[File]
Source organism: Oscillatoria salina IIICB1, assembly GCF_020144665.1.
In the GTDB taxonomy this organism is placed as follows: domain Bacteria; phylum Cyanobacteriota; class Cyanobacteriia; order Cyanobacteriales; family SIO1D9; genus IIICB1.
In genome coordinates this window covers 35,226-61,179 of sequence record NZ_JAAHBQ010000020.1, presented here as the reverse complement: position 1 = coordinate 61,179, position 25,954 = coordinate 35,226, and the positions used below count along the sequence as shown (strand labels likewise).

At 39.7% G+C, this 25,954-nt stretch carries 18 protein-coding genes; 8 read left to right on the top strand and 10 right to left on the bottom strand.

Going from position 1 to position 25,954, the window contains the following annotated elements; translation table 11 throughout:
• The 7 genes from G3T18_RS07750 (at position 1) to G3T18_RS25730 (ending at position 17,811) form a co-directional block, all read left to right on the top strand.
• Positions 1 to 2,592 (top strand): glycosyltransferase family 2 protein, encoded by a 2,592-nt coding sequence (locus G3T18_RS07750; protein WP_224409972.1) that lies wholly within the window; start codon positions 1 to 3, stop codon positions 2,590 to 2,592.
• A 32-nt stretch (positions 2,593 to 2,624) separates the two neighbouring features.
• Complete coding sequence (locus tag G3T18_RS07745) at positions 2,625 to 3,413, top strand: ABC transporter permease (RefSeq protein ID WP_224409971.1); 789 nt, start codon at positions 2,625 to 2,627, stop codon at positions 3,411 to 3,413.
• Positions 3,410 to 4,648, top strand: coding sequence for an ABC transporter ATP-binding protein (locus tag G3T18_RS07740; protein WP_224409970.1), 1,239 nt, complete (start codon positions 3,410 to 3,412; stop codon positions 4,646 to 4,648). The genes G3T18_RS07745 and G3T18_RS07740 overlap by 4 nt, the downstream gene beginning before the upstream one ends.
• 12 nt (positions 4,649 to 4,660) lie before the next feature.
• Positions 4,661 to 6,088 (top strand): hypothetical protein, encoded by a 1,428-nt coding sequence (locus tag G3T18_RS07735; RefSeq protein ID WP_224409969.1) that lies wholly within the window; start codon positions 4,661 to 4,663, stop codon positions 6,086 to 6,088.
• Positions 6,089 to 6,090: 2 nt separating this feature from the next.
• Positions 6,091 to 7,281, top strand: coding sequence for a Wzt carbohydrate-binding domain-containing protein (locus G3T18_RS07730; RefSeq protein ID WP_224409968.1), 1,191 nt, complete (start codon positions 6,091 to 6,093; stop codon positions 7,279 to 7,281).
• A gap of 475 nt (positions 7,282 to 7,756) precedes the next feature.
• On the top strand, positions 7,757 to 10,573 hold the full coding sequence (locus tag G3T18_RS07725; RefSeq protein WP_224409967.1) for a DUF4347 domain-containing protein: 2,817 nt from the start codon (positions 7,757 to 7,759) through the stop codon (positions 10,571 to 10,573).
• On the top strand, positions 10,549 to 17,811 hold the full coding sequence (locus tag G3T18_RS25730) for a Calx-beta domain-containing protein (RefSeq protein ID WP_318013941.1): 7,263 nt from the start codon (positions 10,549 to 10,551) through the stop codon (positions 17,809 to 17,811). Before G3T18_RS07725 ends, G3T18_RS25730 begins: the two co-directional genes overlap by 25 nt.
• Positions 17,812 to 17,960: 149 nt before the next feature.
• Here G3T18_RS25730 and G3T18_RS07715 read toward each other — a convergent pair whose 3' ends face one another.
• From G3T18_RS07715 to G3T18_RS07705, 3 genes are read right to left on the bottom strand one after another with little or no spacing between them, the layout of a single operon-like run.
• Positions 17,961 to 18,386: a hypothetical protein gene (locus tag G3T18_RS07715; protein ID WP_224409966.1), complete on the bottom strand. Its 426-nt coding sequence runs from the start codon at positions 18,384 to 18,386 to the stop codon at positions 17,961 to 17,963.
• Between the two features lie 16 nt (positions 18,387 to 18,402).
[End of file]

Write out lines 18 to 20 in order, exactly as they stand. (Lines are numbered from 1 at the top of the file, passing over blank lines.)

• Positions 17,812 to 17,960: 149 nt before the next feature.
• Here G3T18_RS25730 and G3T18_RS07715 read toward each other — a convergent pair whose 3' ends face one another.
• From G3T18_RS07715 to G3T18_RS07705, 3 genes are read right to left on the bottom strand one after another with little or no spacing between them, the layout of a single operon-like run.